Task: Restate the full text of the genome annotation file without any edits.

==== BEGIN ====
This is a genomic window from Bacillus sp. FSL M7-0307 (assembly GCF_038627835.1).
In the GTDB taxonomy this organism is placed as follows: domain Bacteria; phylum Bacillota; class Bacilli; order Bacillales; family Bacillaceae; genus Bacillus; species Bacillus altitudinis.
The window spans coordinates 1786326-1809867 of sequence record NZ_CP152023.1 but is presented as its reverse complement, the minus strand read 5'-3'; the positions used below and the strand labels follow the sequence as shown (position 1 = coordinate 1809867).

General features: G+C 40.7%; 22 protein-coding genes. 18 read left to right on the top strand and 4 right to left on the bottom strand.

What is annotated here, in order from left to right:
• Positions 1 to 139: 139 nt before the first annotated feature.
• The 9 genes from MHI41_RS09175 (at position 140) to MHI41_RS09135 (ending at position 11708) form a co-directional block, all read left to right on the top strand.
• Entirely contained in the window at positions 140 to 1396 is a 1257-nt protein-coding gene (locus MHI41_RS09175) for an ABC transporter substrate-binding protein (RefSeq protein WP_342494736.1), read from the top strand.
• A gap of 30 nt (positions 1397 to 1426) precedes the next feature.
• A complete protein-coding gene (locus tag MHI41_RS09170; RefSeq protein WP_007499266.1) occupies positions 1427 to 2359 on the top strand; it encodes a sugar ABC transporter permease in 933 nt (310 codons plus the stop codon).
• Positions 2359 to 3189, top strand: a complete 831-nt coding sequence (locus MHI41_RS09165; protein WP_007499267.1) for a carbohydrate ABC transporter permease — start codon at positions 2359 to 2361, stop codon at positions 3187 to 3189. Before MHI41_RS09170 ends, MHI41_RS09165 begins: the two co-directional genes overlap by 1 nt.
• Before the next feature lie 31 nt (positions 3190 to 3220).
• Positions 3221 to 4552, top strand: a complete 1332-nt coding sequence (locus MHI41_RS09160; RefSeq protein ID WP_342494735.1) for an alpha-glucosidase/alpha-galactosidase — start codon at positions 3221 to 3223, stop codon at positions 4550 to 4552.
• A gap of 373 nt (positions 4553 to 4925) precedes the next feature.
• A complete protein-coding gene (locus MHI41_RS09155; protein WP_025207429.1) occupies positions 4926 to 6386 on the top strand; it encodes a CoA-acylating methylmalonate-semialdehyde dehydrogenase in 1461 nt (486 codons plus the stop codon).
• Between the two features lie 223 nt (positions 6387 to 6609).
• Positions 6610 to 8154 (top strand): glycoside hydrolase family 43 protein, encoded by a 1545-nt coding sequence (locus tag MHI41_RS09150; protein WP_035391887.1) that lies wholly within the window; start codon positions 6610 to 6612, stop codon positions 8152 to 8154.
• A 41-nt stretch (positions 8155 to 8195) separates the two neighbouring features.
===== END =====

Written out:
This is a genomic window from Bacillus sp. FSL M7-0307 (assembly GCF_038627835.1).
In the GTDB taxonomy this organism is placed as follows: domain Bacteria; phylum Bacillota; class Bacilli; order Bacillales; family Bacillaceae; genus Bacillus; species Bacillus altitudinis.
The window spans coordinates 1786326-1809867 of sequence record NZ_CP152023.1 but is presented as its reverse complement, the minus strand read 5'-3'; the positions used below and the strand labels follow the sequence as shown (position 1 = coordinate 1809867).

General features: G+C 40.7%; 22 protein-coding genes. 18 read left to right on the top strand and 4 right to left on the bottom strand.

What is annotated here, in order from left to right:
• Positions 1 to 139: 139 nt before the first annotated feature.
• The 9 genes from MHI41_RS09175 (at position 140) to MHI41_RS09135 (ending at position 11708) form a co-directional block, all read left to right on the top strand.
• Entirely contained in the window at positions 140 to 1396 is a 1257-nt protein-coding gene (locus MHI41_RS09175) for an ABC transporter substrate-binding protein (RefSeq protein WP_342494736.1), read from the top strand.
• A gap of 30 nt (positions 1397 to 1426) precedes the next feature.
• A complete protein-coding gene (locus tag MHI41_RS09170; RefSeq protein WP_007499266.1) occupies positions 1427 to 2359 on the top strand; it encodes a sugar ABC transporter permease in 933 nt (310 codons plus the stop codon).
• Positions 2359 to 3189, top strand: a complete 831-nt coding sequence (locus MHI41_RS09165; protein WP_007499267.1) for a carbohydrate ABC transporter permease — start codon at positions 2359 to 2361, stop codon at positions 3187 to 3189. Before MHI41_RS09170 ends, MHI41_RS09165 begins: the two co-directional genes overlap by 1 nt.
• Before the next feature lie 31 nt (positions 3190 to 3220).
• Positions 3221 to 4552, top strand: a complete 1332-nt coding sequence (locus MHI41_RS09160; RefSeq protein ID WP_342494735.1) for an alpha-glucosidase/alpha-galactosidase — start codon at positions 3221 to 3223, stop codon at positions 4550 to 4552.
• A gap of 373 nt (positions 4553 to 4925) precedes the next feature.
• A complete protein-coding gene (locus MHI41_RS09155; protein WP_025207429.1) occupies positions 4926 to 6386 on the top strand; it encodes a CoA-acylating methylmalonate-semialdehyde dehydrogenase in 1461 nt (486 codons plus the stop codon).
• Between the two features lie 223 nt (positions 6387 to 6609).
• Positions 6610 to 8154 (top strand): glycoside hydrolase family 43 protein, encoded by a 1545-nt coding sequence (locus tag MHI41_RS09150; protein WP_035391887.1) that lies wholly within the window; start codon positions 6610 to 6612, stop codon positions 8152 to 8154.
• A 41-nt stretch (positions 8155 to 8195) separates the two neighbouring features.